787 Grounded Possibly For Months, Cause Of On Board Batteries Fires Still Unknown – A Major Crisis For Boeing – Loss Of Prestige For America As Technology Leader

By Paolo von Schirach

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January 25, 2013

WASHINGTON – I pointed out just a few days ago (see link above) that the worldwide grounding of the Boeing 787 Dreamliner is a public relations disaster, (on top of the economic damage), for America’s leading aerospace company.

The 787 story gets worse

Now the story is getting worse. There is no idea as to when the problems will be fixed. Experts are talking about months, not days or weeks. The cause for this almost unprecedented action by the Federal Aviation Authority, America’ air safety agency, is that the 787 brand new on board batteries may catch fire, as a couple of recent episodes involving Japanese airlines have demonstrated.

Still, as of today, no idea as to what went wrong. But it is clear that there is a basic design flaw. In the meantime, the 787s do not fly. Boeing cannot make new deliveries. The company’s prestige is damaged, its future earnings are in question.

This is huge. The 787 was and is the next generation airliner. It is supposed to be the most cost effective. It is built with new materials. It is supposed to consume far less fuel. The airlines liked it so much that they placed over 800 orders for the Dreamliner.

Problems from the beginning

But from the very beginning there were mishaps. Indeed, we should keep in mind that the gestation of the 787 project was very troubled. As most (about 70%) of the aircraft parts have been subcontracted, Boeing relied on its (overstated, it turned out) “system integrator” ability to manage a complex network of designers, vendors and suppliers spread all over the world. And it did not work. There were repeated and very embarrassing glitches that caused delays upon delays. New delivery deadlines were announced and then not met, many many times. In the end, the first 787 was delivered three and half years behind schedule. This is not exactly an example of flawless project supervision by a world leader in sophisticated technologies.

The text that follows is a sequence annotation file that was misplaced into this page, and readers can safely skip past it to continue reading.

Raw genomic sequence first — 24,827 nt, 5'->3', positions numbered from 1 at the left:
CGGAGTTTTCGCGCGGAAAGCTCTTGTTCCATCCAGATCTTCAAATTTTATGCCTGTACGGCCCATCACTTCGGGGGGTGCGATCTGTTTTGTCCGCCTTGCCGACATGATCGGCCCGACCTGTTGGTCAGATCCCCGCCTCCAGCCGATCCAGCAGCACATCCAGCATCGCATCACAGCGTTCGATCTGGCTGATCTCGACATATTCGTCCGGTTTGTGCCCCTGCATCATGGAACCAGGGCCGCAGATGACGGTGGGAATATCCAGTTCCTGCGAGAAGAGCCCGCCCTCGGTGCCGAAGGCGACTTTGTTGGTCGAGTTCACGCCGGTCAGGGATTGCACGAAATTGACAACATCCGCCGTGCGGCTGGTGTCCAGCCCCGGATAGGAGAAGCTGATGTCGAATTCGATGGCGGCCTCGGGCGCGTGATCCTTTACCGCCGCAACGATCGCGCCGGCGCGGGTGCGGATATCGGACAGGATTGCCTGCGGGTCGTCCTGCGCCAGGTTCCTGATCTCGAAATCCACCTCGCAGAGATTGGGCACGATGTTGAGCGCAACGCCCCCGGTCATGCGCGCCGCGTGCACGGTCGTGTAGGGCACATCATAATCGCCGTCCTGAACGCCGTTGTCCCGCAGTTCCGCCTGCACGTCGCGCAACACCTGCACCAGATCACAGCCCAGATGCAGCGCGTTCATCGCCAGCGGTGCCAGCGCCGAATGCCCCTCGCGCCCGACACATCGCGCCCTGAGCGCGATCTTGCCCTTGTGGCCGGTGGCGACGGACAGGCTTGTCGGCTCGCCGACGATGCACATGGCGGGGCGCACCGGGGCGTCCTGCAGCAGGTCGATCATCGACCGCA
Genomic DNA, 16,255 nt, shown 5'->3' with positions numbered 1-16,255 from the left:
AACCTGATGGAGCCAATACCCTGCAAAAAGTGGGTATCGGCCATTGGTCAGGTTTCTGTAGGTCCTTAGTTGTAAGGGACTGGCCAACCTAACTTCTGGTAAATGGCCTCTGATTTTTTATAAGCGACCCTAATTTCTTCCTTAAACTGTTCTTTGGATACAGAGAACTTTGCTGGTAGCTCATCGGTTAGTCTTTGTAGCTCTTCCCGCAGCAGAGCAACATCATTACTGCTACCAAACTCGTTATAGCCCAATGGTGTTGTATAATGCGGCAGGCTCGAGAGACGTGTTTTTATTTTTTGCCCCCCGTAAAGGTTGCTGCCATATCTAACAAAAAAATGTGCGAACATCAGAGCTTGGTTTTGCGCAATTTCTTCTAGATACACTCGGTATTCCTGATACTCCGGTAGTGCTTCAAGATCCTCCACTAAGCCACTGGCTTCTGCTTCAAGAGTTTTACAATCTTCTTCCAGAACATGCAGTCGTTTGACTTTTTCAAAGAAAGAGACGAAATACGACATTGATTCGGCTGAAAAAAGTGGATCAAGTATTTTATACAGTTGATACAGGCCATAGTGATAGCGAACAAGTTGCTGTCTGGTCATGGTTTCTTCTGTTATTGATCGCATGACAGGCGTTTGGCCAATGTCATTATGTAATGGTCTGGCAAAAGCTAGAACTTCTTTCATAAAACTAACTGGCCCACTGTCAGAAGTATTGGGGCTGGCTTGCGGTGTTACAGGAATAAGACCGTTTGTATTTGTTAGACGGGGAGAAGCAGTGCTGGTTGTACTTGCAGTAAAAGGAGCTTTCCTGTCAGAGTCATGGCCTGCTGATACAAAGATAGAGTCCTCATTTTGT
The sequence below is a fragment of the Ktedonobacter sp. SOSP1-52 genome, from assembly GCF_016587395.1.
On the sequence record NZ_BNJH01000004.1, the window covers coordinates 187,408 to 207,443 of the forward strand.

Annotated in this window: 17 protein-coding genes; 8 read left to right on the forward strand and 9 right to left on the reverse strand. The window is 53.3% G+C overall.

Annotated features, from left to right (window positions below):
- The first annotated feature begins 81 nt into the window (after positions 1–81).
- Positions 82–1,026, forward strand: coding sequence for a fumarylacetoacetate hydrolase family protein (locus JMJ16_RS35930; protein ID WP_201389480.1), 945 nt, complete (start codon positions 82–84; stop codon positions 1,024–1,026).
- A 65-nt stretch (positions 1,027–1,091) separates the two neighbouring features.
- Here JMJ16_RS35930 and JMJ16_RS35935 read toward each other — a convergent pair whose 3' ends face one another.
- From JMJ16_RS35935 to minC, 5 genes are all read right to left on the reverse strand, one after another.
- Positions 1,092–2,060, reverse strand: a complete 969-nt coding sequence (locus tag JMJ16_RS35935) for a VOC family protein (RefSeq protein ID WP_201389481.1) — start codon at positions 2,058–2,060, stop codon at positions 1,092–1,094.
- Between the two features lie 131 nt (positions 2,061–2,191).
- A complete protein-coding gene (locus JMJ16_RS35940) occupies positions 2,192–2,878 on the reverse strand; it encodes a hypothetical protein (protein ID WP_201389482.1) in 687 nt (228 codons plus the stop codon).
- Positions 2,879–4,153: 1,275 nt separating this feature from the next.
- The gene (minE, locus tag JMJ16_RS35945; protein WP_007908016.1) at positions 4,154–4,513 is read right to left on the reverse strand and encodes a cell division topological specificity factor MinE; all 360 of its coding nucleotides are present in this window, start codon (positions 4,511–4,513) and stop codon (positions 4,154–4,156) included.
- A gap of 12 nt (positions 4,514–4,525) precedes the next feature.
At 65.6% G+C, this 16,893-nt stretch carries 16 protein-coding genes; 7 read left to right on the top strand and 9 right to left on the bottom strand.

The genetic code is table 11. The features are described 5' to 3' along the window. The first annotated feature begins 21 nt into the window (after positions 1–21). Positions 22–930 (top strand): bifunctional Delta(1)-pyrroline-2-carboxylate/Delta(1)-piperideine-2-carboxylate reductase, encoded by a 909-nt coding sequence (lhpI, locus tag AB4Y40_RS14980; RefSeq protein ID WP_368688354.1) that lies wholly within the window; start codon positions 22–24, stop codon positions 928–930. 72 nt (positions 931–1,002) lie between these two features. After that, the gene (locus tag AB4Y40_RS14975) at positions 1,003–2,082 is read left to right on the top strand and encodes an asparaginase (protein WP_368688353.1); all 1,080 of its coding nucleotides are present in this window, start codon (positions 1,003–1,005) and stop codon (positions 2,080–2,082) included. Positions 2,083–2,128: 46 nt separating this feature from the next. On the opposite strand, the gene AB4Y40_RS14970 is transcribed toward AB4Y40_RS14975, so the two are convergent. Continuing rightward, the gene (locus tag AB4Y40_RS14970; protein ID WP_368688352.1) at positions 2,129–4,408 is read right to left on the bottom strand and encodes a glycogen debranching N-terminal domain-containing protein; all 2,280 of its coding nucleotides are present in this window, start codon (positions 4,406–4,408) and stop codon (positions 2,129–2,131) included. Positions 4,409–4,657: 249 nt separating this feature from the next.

But all the redesign and upgrades made necessary to solve the assembly problems that had caused all the delays apparently did not take care of everything. Hence these battery accidents and the subsequent grounding of all 787 aircraft world wide.

Well, we should hope that National Transportation Safety Board safety experts, working around the clock with Boeing’s top specialists, plus others in Japan and Europe, will come up with an explanation of what went wrong and will be able to fix the problem, once and for all.

This is a disaster

But, in the meantime, this is an unmitigated disaster. For decades Boeing was the world standard when it came to aviation technology and safety standards. Sure enough, these days Boeing is locked in a difficult global competition with Airbus, its aggressive European rival. Still, Boeing continued to enjoy a high level of international respect based on its performance.

Now this reputation is badly damaged. Can it be repaired? Of course it can. But imagine that after the “battery crisis” something else happens to another 787, revealing more design flaws. Then it will be really difficult to climb back.

Flawless high tech is America’s main ticket to stay competitive

The real point of all this is that America’s chances to survive as a leading player in the hyper competitive global economy rely almost entirely on its technological prowess. Unless America can out innovate its competitors and move up the value chain with a stream of commercially profitable high end products, it will lose its world economic leadership. Quite frankly, America has already lost its edge in many sectors: auto, consumer electronics, machine tools, renewable energy, to name just a few.

Until recently, aerospace was one of the few bastions of US global prestige. (No longer primacy, because of the successful emergence of Airbus as a totally credible competitor). Now, well now we are not so sure about that hard earned prestige anymore. The longer the unfixed 787s stay on the ground, the worse the prognosis.

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